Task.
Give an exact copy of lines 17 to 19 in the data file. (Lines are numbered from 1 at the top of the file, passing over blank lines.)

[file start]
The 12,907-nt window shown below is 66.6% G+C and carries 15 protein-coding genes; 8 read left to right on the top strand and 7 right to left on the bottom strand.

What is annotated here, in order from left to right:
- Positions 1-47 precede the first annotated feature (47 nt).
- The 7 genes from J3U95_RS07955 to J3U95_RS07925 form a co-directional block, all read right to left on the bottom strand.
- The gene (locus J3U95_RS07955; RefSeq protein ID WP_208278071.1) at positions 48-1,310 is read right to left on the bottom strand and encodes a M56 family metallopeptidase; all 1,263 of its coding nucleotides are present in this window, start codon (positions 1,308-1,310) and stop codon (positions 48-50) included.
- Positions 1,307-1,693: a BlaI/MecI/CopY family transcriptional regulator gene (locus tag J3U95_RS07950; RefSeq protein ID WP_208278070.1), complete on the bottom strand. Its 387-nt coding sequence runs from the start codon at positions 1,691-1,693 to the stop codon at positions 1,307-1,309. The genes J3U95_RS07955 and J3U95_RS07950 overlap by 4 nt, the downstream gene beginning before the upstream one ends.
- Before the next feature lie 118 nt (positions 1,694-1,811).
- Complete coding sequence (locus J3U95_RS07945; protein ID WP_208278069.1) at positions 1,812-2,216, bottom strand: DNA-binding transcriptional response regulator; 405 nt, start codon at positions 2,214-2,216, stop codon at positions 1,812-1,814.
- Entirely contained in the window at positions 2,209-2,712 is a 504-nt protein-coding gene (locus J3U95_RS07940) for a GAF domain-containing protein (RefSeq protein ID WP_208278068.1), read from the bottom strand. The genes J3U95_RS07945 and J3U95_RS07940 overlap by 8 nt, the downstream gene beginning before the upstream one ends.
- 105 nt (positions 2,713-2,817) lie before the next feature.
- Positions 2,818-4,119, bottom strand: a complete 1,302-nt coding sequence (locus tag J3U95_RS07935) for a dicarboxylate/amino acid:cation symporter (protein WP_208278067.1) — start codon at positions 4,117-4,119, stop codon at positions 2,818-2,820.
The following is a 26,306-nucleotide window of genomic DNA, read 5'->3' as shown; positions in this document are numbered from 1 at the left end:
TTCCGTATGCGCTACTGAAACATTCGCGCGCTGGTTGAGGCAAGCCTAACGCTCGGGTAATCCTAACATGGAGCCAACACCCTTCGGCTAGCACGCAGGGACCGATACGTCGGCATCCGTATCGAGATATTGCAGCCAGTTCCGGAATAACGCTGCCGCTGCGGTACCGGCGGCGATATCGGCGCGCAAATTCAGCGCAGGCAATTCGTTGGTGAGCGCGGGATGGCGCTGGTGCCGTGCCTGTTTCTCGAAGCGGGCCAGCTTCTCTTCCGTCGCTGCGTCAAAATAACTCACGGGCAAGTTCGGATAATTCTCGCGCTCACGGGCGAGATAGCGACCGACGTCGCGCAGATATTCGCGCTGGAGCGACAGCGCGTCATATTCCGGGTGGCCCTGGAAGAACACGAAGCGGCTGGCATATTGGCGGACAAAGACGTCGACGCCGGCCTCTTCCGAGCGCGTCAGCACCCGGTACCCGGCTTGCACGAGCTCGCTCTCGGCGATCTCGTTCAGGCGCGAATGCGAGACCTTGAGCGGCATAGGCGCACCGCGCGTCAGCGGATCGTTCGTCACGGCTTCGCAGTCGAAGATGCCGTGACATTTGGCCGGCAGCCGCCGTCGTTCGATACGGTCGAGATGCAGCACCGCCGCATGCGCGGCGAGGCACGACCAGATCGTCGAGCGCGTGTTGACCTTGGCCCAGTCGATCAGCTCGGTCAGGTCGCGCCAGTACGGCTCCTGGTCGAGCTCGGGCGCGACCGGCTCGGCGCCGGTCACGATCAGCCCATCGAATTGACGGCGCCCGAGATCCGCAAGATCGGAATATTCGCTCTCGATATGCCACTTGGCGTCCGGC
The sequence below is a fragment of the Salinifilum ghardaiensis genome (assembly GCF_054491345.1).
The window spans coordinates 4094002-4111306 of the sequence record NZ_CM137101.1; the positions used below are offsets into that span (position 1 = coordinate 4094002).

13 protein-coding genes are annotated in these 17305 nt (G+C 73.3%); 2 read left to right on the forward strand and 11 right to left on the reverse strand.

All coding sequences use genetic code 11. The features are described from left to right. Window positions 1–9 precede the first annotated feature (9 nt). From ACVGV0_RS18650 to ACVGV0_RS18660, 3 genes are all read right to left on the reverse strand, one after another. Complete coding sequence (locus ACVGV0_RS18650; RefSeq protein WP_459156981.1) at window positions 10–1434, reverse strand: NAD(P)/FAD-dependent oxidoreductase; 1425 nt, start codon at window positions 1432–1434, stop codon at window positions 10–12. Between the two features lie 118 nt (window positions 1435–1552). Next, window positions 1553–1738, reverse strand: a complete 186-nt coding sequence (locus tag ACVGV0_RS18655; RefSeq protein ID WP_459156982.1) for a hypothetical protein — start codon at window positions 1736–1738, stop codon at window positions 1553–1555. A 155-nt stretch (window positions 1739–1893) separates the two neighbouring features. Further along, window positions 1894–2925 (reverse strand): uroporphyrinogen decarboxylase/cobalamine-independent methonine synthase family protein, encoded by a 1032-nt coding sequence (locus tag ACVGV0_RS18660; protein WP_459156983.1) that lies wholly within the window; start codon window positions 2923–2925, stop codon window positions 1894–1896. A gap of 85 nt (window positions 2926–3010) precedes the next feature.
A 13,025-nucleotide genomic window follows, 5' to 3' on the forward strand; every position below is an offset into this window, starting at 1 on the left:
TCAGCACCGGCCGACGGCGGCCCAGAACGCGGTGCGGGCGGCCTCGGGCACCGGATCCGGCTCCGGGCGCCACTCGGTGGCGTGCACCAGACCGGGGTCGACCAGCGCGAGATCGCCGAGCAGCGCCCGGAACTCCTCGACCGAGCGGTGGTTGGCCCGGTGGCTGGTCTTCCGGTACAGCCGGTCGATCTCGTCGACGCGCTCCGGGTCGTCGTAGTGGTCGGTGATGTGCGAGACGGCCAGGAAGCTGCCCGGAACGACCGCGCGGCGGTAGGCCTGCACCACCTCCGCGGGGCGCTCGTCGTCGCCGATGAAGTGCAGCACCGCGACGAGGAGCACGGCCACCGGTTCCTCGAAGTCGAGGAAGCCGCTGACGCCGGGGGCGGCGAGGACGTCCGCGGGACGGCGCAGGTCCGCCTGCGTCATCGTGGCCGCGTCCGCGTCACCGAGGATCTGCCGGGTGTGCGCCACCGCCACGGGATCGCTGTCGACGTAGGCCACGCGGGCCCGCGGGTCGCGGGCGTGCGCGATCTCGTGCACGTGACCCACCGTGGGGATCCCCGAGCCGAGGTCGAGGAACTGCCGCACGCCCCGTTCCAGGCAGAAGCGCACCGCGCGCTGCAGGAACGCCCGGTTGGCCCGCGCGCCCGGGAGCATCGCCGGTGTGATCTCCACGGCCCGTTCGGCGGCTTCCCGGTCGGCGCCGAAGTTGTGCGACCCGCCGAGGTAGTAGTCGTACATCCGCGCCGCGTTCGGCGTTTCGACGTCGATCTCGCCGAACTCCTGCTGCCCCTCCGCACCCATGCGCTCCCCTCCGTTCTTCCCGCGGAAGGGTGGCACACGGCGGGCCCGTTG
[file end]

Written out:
All coding sequences use genetic code 11. The features are described from left to right. Window positions 1–9 precede the first annotated feature (9 nt). From ACVGV0_RS18650 to ACVGV0_RS18660, 3 genes are all read right to left on the reverse strand, one after another. Complete coding sequence (locus ACVGV0_RS18650; RefSeq protein WP_459156981.1) at window positions 10–1434, reverse strand: NAD(P)/FAD-dependent oxidoreductase; 1425 nt, start codon at window positions 1432–1434, stop codon at window positions 10–12. Between the two features lie 118 nt (window positions 1435–1552). Next, window positions 1553–1738, reverse strand: a complete 186-nt coding sequence (locus tag ACVGV0_RS18655; RefSeq protein ID WP_459156982.1) for a hypothetical protein — start codon at window positions 1736–1738, stop codon at window positions 1553–1555. A 155-nt stretch (window positions 1739–1893) separates the two neighbouring features. Further along, window positions 1894–2925 (reverse strand): uroporphyrinogen decarboxylase/cobalamine-independent methonine synthase family protein, encoded by a 1032-nt coding sequence (locus tag ACVGV0_RS18660; protein WP_459156983.1) that lies wholly within the window; start codon window positions 2923–2925, stop codon window positions 1894–1896. A gap of 85 nt (window positions 2926–3010) precedes the next feature.
A 13,025-nucleotide genomic window follows, 5' to 3' on the forward strand; every position below is an offset into this window, starting at 1 on the left:
TCAGCACCGGCCGACGGCGGCCCAGAACGCGGTGCGGGCGGCCTCGGGCACCGGATCCGGCTCCGGGCGCCACTCGGTGGCGTGCACCAGACCGGGGTCGACCAGCGCGAGATCGCCGAGCAGCGCCCGGAACTCCTCGACCGAGCGGTGGTTGGCCCGGTGGCTGGTCTTCCGGTACAGCCGGTCGATCTCGTCGACGCGCTCCGGGTCGTCGTAGTGGTCGGTGATGTGCGAGACGGCCAGGAAGCTGCCCGGAACGACCGCGCGGCGGTAGGCCTGCACCACCTCCGCGGGGCGCTCGTCGTCGCCGATGAAGTGCAGCACCGCGACGAGGAGCACGGCCACCGGTTCCTCGAAGTCGAGGAAGCCGCTGACGCCGGGGGCGGCGAGGACGTCCGCGGGACGGCGCAGGTCCGCCTGCGTCATCGTGGCCGCGTCCGCGTCACCGAGGATCTGCCGGGTGTGCGCCACCGCCACGGGATCGCTGTCGACGTAGGCCACGCGGGCCCGCGGGTCGCGGGCGTGCGCGATCTCGTGCACGTGACCCACCGTGGGGATCCCCGAGCCGAGGTCGAGGAACTGCCGCACGCCCCGTTCCAGGCAGAAGCGCACCGCGCGCTGCAGGAACGCCCGGTTGGCCCGCGCGCCCGGGAGCATCGCCGGTGTGATCTCCACGGCCCGTTCGGCGGCTTCCCGGTCGGCGCCGAAGTTGTGCGACCCGCCGAGGTAGTAGTCGTACATCCGCGCCGCGTTCGGCGTTTCGACGTCGATCTCGCCGAACTCCTGCTGCCCCTCCGCACCCATGCGCTCCCCTCCGTTCTTCCCGCGGAAGGGTGGCACACGGCGGGCCCGTTG